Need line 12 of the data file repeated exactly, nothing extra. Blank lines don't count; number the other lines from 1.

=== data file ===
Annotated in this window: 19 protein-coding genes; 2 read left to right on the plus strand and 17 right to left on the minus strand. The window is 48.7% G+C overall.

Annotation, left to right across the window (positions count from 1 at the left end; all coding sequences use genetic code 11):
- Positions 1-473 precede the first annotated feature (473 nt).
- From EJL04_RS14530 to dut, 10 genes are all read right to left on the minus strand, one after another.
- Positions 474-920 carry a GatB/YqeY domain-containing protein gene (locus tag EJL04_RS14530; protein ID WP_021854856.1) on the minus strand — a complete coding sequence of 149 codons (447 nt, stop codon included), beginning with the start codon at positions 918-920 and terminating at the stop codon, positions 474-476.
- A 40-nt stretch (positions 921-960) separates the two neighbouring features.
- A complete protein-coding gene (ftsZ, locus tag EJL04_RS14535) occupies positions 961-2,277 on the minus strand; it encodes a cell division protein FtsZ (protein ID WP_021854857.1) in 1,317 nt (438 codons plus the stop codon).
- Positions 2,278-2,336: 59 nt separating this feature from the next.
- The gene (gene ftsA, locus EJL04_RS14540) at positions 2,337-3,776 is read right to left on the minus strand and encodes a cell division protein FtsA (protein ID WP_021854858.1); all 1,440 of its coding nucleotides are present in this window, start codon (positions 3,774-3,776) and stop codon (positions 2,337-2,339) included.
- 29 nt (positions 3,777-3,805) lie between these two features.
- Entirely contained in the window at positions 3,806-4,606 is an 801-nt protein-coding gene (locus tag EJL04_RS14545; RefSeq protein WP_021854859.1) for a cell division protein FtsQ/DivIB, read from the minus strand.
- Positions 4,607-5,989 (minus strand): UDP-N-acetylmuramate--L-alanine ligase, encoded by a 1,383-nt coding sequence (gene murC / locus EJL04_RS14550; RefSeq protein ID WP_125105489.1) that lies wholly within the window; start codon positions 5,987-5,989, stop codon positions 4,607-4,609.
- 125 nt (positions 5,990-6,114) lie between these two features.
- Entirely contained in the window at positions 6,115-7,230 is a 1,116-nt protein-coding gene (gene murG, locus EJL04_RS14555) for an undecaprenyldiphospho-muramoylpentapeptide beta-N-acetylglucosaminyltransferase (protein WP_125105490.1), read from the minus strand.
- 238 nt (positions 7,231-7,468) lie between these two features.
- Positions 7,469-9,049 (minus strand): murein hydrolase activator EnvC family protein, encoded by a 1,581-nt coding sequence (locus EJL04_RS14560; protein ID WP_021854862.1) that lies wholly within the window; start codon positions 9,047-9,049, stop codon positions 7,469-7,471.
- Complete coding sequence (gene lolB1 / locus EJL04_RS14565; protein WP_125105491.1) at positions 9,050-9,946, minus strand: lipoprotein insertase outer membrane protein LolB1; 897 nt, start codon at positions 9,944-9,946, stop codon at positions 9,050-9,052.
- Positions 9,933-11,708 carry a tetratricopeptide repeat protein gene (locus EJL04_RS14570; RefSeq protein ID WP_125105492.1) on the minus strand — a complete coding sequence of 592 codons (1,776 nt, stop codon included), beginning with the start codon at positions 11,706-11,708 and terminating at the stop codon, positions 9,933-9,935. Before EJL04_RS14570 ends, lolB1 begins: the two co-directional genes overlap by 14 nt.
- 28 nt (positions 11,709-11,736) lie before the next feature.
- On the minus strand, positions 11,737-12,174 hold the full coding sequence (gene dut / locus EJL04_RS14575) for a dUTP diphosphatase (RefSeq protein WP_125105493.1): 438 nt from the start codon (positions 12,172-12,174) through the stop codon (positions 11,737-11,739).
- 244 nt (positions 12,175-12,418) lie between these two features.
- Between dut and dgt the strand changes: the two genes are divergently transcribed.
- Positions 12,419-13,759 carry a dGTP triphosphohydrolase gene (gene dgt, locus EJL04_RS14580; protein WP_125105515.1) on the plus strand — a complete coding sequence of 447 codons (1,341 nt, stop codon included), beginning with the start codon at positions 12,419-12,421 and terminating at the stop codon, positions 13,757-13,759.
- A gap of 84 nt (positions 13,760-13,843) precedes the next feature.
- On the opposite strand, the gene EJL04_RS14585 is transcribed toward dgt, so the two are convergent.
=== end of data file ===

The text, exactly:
- Positions 4,607-5,989 (minus strand): UDP-N-acetylmuramate--L-alanine ligase, encoded by a 1,383-nt coding sequence (gene murC / locus EJL04_RS14550; RefSeq protein ID WP_125105489.1) that lies wholly within the window; start codon positions 5,987-5,989, stop codon positions 4,607-4,609.